Dealing with domestic violence can be insurmountable and gut wrenching, not to mention to have to go to work and put on a happy face.
Have you noticed odd signs in your employee that you are left wondering what's going on? Have you considered terminating their employment due to their frequent phone calls, lack in punctuality, and sick days taken?
If an employee confides in you about an abusive situation in their home or relationship. Please, listen, believe them and offer a sympathetic helping hand. Admitting abuse is an extremely difficult step, so if they are talking about it, it's a good sign. It is the first step.
Look up the Women's (and Men's) Crisis Center Number in your area, or perhaps emergency shelters. Give them the number. Or if they do not want to take the number for fear of their partner finding out, then offer to agree on a safe place with them where you will store the number at work.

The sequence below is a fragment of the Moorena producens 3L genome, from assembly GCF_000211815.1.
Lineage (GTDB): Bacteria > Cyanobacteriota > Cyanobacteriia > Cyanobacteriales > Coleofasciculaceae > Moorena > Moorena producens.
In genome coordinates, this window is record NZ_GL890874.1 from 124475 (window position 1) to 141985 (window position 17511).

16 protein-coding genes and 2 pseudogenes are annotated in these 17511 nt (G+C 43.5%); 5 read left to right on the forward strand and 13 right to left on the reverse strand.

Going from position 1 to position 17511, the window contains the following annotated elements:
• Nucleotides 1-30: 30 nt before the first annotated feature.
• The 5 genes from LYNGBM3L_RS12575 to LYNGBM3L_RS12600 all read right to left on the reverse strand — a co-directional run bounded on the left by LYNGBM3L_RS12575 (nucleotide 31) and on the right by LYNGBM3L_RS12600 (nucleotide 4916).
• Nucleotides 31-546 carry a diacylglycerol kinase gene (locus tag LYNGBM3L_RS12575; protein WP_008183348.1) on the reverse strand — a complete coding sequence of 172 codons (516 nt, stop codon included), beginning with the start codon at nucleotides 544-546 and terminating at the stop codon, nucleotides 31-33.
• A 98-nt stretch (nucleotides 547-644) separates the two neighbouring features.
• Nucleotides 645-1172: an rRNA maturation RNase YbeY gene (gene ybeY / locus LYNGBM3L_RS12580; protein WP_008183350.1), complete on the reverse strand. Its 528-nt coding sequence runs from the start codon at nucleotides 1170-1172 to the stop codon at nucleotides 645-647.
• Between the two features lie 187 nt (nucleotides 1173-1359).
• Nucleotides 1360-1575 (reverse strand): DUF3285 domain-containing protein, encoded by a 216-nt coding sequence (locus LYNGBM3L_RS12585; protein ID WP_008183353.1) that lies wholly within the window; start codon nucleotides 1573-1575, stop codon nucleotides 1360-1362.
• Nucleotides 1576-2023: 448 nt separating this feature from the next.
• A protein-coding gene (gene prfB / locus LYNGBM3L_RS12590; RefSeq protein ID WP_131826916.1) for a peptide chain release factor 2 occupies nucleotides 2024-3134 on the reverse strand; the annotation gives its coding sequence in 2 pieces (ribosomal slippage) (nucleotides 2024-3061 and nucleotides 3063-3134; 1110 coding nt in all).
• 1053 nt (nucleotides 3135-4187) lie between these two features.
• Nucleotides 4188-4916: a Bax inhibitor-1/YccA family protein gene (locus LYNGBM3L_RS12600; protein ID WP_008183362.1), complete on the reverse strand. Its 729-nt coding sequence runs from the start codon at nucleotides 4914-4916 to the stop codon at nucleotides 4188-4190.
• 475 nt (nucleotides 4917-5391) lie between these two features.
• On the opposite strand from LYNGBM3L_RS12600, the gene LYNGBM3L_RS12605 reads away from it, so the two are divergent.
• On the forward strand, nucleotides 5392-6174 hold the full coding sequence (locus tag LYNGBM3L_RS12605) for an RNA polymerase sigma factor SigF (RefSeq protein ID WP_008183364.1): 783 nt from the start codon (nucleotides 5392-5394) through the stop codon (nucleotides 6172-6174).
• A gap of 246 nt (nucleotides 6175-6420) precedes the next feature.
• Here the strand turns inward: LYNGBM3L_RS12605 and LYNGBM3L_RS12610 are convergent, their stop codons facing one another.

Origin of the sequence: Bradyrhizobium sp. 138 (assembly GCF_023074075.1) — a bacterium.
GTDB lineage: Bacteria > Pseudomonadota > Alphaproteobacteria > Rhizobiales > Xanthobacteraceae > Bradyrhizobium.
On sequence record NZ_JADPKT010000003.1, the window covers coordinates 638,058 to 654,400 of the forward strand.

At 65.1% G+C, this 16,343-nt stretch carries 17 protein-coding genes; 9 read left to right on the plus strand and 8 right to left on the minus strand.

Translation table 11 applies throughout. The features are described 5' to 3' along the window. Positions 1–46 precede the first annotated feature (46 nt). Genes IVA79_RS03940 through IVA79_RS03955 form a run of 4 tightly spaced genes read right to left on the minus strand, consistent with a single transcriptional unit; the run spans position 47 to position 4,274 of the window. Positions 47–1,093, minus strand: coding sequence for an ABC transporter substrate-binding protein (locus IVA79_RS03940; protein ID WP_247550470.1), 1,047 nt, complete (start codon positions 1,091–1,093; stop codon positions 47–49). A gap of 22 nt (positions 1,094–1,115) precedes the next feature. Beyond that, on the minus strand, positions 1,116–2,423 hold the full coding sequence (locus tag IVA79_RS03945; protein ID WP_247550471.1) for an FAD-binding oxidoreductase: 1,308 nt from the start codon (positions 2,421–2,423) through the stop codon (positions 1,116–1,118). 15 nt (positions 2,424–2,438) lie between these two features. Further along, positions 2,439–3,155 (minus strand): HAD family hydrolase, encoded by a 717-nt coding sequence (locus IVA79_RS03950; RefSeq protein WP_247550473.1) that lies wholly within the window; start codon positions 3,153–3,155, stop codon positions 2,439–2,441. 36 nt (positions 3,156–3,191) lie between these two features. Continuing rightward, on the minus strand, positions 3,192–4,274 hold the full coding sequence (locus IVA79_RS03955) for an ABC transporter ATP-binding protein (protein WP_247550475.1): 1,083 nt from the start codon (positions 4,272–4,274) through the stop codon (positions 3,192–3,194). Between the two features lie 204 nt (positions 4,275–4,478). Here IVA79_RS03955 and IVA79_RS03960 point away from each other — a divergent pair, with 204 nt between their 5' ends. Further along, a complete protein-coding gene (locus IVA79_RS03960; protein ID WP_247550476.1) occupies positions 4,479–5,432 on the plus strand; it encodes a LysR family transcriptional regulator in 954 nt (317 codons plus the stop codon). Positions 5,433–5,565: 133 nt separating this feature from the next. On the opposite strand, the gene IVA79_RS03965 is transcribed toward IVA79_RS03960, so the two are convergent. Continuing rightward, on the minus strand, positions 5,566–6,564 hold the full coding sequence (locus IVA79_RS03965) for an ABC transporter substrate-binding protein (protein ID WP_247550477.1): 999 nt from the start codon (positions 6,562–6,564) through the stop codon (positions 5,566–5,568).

Ask what you can do to help them. They may not have an answer right away, but just knowing you care and are willing to reach out, means so much to a victim of violence.
Lastly, don't ignore the signs of abuse. Never tell a victim you don't believe them. Be there when they reach out to you.
National Domestic Violence: http://www.ncadv.org/
Anonymous and Confidential Help 24/7: 1.800.799.SAFE (7233) or 1.800.787.3224 (TTY)